Our guide to Tomorrowland

 

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Being able to go to Tomorrowland has been a huge dream of ours, one which we didn’t entirely expect to achieve. Being one of the largest and most popular festivals in the world, Tomorrowland often sells out in only seconds. Luckily for us, we were living in Vietnam and I was able to be one of the first five people to pre-register for tickets in the country, guaranteeing us four tickets. We got super lucky!

After Amsterdam, we headed for Belgium! We were lucky enough to be able to stay with a couple we met off of Couchsurfing just outside of Brussels for two days for some serious R&R. They were so friendly and had two super cute dogs. We had arrived just in time for National Belgium Day, so we all went to a beer festival, saw some fireworks, and ate some amazing European food (and cheese!). It was a great chance to experience some local life before we headed to Brussels to meet our friends Sam and Chris from back home.

The four of us took a train from Brussles to Boom. The train was packed exclusively with festival attendees, who were conspicuous in their neon tanktops, facepaint, and national flag capes. The ride was so exciting, as everyone was proudly wearing their flags from all over the world and were super friendly and chatty. We were so happy to see friends from home after being away for so long, the four of us couldn’t stop talking!

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Upon getting to the festival, we checked in and pushed through the crowd to try and score a good camping spot in Dreamville. This process was pretty stressful, as they just move a barrier rope bit by bit, forcing people to push and try and claim a spot to put down their tents. Lucky for us, we waited patiently and got a pretty good spot by an area where there were washrooms and showers.

Dreamville has absolutely anything you could imagine! Free outdoor showers, FLUSHABLE washrooms (mixed with normal ones(porta-potties? optional)), charcoal BBQ areas, a butcher, a bakery, a grocery store, as well as tons of amazing food and drink options. They even had a hair salon for girls wanting to get up-dos each day. We felt like we were camping in luxury!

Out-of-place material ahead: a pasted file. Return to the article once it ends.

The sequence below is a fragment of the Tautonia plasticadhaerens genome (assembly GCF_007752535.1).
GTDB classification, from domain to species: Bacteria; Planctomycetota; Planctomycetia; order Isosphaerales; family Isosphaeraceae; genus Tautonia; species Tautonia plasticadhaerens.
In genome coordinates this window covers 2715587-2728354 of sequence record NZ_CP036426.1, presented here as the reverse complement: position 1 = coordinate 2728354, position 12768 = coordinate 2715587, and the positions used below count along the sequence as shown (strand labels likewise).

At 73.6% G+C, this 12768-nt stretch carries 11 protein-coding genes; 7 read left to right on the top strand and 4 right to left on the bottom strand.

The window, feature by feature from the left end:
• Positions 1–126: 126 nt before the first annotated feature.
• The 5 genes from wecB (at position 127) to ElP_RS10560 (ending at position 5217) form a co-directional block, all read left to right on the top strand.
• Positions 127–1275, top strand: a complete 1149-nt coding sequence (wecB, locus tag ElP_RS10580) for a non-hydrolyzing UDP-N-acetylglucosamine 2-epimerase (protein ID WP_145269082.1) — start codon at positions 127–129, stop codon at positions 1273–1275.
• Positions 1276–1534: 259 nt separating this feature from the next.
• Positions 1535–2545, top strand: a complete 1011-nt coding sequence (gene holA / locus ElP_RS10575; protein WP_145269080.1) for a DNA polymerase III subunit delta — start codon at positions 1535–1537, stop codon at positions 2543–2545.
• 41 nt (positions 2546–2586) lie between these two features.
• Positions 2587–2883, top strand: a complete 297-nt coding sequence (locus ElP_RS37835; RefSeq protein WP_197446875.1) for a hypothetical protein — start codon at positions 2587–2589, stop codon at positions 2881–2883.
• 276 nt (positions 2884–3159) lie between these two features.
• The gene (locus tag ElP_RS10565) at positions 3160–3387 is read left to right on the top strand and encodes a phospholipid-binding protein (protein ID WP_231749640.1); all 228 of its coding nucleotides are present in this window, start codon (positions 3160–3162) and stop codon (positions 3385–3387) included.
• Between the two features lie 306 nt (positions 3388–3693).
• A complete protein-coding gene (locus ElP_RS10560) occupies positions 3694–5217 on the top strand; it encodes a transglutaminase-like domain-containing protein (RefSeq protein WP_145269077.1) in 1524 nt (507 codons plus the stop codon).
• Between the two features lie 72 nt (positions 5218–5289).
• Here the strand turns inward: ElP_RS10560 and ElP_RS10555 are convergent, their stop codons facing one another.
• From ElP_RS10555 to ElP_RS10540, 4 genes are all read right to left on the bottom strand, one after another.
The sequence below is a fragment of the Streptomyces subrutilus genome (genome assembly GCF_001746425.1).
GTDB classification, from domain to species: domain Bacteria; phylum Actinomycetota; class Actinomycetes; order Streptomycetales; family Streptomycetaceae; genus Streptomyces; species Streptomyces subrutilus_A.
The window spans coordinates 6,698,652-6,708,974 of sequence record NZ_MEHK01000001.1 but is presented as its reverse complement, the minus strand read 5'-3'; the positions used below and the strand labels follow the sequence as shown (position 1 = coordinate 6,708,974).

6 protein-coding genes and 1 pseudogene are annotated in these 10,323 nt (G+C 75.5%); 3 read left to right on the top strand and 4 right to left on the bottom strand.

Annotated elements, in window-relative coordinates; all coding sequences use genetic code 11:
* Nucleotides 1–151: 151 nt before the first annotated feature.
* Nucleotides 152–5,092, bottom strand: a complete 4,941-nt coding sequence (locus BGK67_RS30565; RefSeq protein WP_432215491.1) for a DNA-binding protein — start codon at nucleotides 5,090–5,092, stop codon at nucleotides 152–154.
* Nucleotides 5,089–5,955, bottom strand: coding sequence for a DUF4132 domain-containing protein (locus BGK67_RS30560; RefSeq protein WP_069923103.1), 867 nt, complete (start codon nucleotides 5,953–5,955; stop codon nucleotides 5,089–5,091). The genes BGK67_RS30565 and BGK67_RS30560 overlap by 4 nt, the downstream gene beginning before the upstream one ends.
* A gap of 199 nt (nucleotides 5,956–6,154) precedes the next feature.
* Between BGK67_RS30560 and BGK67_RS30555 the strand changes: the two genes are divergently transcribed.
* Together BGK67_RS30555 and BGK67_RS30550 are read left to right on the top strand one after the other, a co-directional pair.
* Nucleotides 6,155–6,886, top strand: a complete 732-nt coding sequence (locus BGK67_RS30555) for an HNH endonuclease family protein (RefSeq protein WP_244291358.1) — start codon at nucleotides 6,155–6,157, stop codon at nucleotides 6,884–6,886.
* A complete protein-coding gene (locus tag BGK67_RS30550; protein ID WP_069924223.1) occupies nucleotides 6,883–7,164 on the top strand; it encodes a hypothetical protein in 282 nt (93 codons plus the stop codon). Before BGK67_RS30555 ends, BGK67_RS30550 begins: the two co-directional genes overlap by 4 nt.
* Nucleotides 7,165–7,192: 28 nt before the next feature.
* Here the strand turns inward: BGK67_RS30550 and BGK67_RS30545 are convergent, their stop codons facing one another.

The festival itself was obviously a dream come true. The production and the stages were something we’ve all never seen before and we got to hear a lot of our favorite DJs. We spent so much time walking around, eating, relaxing, and dancing that the time absolutely flew. We had a lot of fun, despite the fact that it rained a majority of our time there.

Some quick tips if you’re heading to Tomorrowland:

  • It’s not always as hot as you think, and it rains! Despite the sunny after-movies, Belgium is quite cold at night and feels a lot like Canadian summers. Bring warmer, dry clothes that you’ll actually want to wear. Sam and I were stuck with baggy sweaters and no rain gear, and we were not pleased when it rained. I think I only managed to wear shorts one day out of three.  Bring proper shoes for this as well, such as sandals that strap on.
  • Bring warm sleeping clothes. Again, it gets cold at night!
  • Bring a flag! You’ll feel left out without one, trust me.
  • Bring lots of things to share with those around you. This is such a great way to make friends from all over the world! Sam and I had glitter, stickers, face gems, and all sorts of fun stuff to share so we could make some lasting girl friends from different countries.
  • Bring earplugs to sleep at night – nothing ruins a festival mood quicker than being kept up until the sun rises by chanting drunk people 😉
  • Bring a bathing suit so you can shower in the FREE outdoor showers.
  • Take advantage of the grocery store and save on food costs.
  • Don’t plan your DJ schedule! The stages are far apart and running from one stage to another is just going to drive you crazy. Just pick one or two ‘must-see’ shows, and leave the rest up to chance.
  • Go to the festival early each day and make the most of it. One day we waited until about 5pm to go from Dreamville to Tomorrowland and by the time we walked there, stood in all the lines, and ate dinner, it was pretty late. As the festival ends at midnight, it felt like we really hadn’t gotten a proper day of fun in.
  • Go to Mainstage for the final set, even if it’s not your favorite type of music. We were told this and followed the advice (reluctantly), despite it not being our preferred genre of music. Tomorrowland puts ALL of their production value into Mainstage at the end of the night and the show cannot be beat. When everyone is singing, chanting, and putting up their lights, it really gives you an amazing perspective of how massive the crowd is. Plus, the fireworks at the end are incredible!